Brenda Ladowski

Feb. 7    

Sheryl Goldberg

Feb. 10  

Ben Geisler

Feb. 11  

Rebecca Greenberg



Feb. 10  David Gula, brother of Esther Steiman

Feb. 10  Miriam Shievitz, mother of Alan

Feb. 12  Samuel Goldstein, husband of Ruth

Thank you from Talia Baldor

Talia and her family wish to thank the synagogue members, especially those who attended the funeral and shiva for her mother, Tmima, for their support and understanding.

Talia headshot

Tmima Baldor

BALDOR, Tmima – On Thursday, January 21, 2016 at Hill House Hospice. Tmima Baldor, beloved wife of Alex. Loving mother and mother-in-law of Ehud Baldor and Michelle Powell, Ilan and Alejandra, Talia, and Daniel and Marilyn. Dear sister and sister-in-law of Menachem and Flora Platzker. Cherished Safta of David, Joshua, Sophia, Zackary, Dalia, and Oren.

(Yartzheit Day: Shevat 11)

Events -- one stop shopping


7:30-8:30 pm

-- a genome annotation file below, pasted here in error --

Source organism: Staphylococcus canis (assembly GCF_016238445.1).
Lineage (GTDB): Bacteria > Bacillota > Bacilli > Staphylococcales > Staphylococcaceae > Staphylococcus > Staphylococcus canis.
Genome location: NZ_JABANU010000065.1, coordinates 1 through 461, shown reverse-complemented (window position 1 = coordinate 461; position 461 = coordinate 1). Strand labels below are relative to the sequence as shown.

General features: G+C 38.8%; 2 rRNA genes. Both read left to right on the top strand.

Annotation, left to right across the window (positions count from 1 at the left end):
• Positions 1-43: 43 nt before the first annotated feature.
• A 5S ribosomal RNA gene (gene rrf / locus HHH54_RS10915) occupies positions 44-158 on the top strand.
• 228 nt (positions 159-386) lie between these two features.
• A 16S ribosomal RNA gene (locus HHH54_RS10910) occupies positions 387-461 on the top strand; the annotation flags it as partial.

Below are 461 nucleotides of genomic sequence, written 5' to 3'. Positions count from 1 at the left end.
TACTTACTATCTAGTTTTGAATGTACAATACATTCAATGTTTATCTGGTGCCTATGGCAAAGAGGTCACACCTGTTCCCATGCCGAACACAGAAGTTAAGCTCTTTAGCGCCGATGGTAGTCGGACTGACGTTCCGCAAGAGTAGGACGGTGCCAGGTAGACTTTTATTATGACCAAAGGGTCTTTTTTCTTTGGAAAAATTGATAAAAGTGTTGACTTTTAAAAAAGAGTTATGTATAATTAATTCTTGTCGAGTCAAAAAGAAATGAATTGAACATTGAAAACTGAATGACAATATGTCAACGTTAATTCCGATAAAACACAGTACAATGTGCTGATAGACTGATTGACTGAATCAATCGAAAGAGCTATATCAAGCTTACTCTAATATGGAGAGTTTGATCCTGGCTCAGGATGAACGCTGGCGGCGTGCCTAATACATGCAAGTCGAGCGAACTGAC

Parsha of The Week


with Judy Hazan


Join this lively group every Wednesday night at 7:30 at The Lodzer where we study the week’s sedra together. Classes are informal and no prior knowledge or preparation is required. The purpose of the class is to learn the story of the parsha, determine its most important elements and tie its morals and lessons into our daily lives. This is open to the public and there is no cost.

For more information contact Judy Hazan 416-704-1693


after the kiddush

Pirke Avoth

Discussion Group

with Jonathan Usher


Every shabbat, after the kiddush there is a vibrant discussion of

one Mishnah of Pirke Avoth.

Read Jonathan’s Pirke Avoth Discussion Points for the week  at the end of this Shabbat Bulletin.


February 6

Kiddush Lunch


This week's Kiddish is co-sponsored by the Lodzer Congregation.

To sponsor a kiddush please call the office 416-636-6665

Torah Times

Shabbat Services: 9:30 am.

Based on a Triennial Year

Torah Reading:

Mishpatim: Exodus: 23:20 - 24:18 (Pg. 315)

Haftorah reading:

Jeremiah:  34:8 - 34:22; 33:25 - 33:26

(Pg.  323)

Candle Lighting: 5:16 p.m. – Friday

Havdalah: 6:25 p.m. – Saturday


February 13

Kiddush Lunch